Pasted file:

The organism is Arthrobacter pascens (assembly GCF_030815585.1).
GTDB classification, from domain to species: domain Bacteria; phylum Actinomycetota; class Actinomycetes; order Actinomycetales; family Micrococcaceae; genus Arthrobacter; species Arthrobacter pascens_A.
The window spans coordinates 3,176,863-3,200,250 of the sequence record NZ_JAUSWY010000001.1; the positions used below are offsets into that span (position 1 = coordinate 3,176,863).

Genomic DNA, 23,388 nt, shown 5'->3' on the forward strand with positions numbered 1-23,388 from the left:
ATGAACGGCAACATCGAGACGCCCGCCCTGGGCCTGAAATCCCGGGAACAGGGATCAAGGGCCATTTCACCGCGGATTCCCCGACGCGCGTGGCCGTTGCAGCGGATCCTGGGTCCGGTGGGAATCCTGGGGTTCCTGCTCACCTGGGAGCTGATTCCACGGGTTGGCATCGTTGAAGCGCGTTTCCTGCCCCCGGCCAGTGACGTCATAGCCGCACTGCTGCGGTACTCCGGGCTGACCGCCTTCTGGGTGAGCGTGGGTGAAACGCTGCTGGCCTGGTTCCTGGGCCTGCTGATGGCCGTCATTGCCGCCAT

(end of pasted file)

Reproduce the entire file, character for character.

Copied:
The organism is Arthrobacter pascens (assembly GCF_030815585.1).
GTDB classification, from domain to species: domain Bacteria; phylum Actinomycetota; class Actinomycetes; order Actinomycetales; family Micrococcaceae; genus Arthrobacter; species Arthrobacter pascens_A.
The window spans coordinates 3,176,863-3,200,250 of the sequence record NZ_JAUSWY010000001.1; the positions used below are offsets into that span (position 1 = coordinate 3,176,863).

Genomic DNA, 23,388 nt, shown 5'->3' on the forward strand with positions numbered 1-23,388 from the left:
ATGAACGGCAACATCGAGACGCCCGCCCTGGGCCTGAAATCCCGGGAACAGGGATCAAGGGCCATTTCACCGCGGATTCCCCGACGCGCGTGGCCGTTGCAGCGGATCCTGGGTCCGGTGGGAATCCTGGGGTTCCTGCTCACCTGGGAGCTGATTCCACGGGTTGGCATCGTTGAAGCGCGTTTCCTGCCCCCGGCCAGTGACGTCATAGCCGCACTGCTGCGGTACTCCGGGCTGACCGCCTTCTGGGTGAGCGTGGGTGAAACGCTGCTGGCCTGGTTCCTGGGCCTGCTGATGGCCGTCATTGCCGCCAT